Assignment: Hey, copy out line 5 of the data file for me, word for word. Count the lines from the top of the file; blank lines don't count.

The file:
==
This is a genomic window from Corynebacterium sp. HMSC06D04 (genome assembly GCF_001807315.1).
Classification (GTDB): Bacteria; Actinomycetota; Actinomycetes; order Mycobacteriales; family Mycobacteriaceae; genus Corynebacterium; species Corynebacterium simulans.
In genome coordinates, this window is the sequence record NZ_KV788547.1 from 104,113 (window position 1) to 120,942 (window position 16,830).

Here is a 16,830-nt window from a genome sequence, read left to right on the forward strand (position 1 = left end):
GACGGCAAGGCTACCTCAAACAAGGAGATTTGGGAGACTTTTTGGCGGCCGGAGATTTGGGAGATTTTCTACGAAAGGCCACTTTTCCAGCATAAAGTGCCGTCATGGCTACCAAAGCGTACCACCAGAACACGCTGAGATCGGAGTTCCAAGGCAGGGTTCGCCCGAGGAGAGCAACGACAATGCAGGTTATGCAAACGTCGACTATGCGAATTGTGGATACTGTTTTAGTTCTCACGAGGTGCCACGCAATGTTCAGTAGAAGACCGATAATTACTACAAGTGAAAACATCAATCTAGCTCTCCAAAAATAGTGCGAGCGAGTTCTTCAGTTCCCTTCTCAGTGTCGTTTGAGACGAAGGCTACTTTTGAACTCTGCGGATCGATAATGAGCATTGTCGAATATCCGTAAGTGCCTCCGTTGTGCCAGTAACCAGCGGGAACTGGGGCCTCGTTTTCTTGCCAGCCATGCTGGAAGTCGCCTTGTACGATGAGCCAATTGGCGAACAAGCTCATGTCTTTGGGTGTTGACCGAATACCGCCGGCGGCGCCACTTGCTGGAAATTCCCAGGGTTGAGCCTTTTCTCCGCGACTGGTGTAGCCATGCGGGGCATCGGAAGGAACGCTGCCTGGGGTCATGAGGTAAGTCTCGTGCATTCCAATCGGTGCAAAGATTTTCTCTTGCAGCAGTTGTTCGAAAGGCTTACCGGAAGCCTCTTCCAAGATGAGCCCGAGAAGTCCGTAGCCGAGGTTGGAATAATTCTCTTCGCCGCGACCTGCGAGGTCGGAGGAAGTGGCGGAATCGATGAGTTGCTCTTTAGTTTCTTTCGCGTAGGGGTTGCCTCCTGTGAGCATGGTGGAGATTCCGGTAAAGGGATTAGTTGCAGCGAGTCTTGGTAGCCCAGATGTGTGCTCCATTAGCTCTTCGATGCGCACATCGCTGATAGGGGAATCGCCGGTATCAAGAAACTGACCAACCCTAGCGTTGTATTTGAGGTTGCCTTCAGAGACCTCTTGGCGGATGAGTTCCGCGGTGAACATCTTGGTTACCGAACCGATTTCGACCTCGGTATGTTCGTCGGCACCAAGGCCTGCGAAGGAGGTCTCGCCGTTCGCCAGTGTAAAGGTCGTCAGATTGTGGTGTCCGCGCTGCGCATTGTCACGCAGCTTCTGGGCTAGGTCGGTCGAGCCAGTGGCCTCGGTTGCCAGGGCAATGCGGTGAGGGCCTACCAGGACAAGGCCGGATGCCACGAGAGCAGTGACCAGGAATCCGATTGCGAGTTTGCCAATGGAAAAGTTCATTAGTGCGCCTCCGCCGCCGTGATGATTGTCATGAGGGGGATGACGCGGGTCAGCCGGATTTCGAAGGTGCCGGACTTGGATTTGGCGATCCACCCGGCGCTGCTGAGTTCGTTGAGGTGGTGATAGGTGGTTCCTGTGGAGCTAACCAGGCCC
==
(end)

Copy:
GACGGCAAGGCTACCTCAAACAAGGAGATTTGGGAGACTTTTTGGCGGCCGGAGATTTGGGAGATTTTCTACGAAAGGCCACTTTTCCAGCATAAAGTGCCGTCATGGCTACCAAAGCGTACCACCAGAACACGCTGAGATCGGAGTTCCAAGGCAGGGTTCGCCCGAGGAGAGCAACGACAATGCAGGTTATGCAAACGTCGACTATGCGAATTGTGGATACTGTTTTAGTTCTCACGAGGTGCCACGCAATGTTCAGTAGAAGACCGATAATTACTACAAGTGAAAACATCAATCTAGCTCTCCAAAAATAGTGCGAGCGAGTTCTTCAGTTCCCTTCTCAGTGTCGTTTGAGACGAAGGCTACTTTTGAACTCTGCGGATCGATAATGAGCATTGTCGAATATCCGTAAGTGCCTCCGTTGTGCCAGTAACCAGCGGGAACTGGGGCCTCGTTTTCTTGCCAGCCATGCTGGAAGTCGCCTTGTACGATGAGCCAATTGGCGAACAAGCTCATGTCTTTGGGTGTTGACCGAATACCGCCGGCGGCGCCACTTGCTGGAAATTCCCAGGGTTGAGCCTTTTCTCCGCGACTGGTGTAGCCATGCGGGGCATCGGAAGGAACGCTGCCTGGGGTCATGAGGTAAGTCTCGTGCATTCCAATCGGTGCAAAGATTTTCTCTTGCAGCAGTTGTTCGAAAGGCTTACCGGAAGCCTCTTCCAAGATGAGCCCGAGAAGTCCGTAGCCGAGGTTGGAATAATTCTCTTCGCCGCGACCTGCGAGGTCGGAGGAAGTGGCGGAATCGATGAGTTGCTCTTTAGTTTCTTTCGCGTAGGGGTTGCCTCCTGTGAGCATGGTGGAGATTCCGGTAAAGGGATTAGTTGCAGCGAGTCTTGGTAGCCCAGATGTGTGCTCCATTAGCTCTTCGATGCGCACATCGCTGATAGGGGAATCGCCGGTATCAAGAAACTGACCAACCCTAGCGTTGTATTTGAGGTTGCCTTCAGAGACCTCTTGGCGGATGAGTTCCGCGGTGAACATCTTGGTTACCGAACCGATTTCGACCTCGGTATGTTCGTCGGCACCAAGGCCTGCGAAGGAGGTCTCGCCGTTCGCCAGTGTAAAGGTCGTCAGATTGTGGTGTCCGCGCTGCGCATTGTCACGCAGCTTCTGGGCTAGGTCGGTCGAGCCAGTGGCCTCGGTTGCCAGGGCAATGCGGTGAGGGCCTACCAGGACAAGGCCGGATGCCACGAGAGCAGTGACCAGGAATCCGATTGCGAGTTTGCCAATGGAAAAGTTCATTAGTGCGCCTCCGCCGCCGTGATGATTGTCATGAGGGGGATGACGCGGGTCAGCCGGATTTCGAAGGTGCCGGACTTGGATTTGGCGATCCACCCGGCGCTGCTGAGTTCGTTGAGGTGGTGATAGGTGGTTCCTGTGGAGCTAACCAGGCCC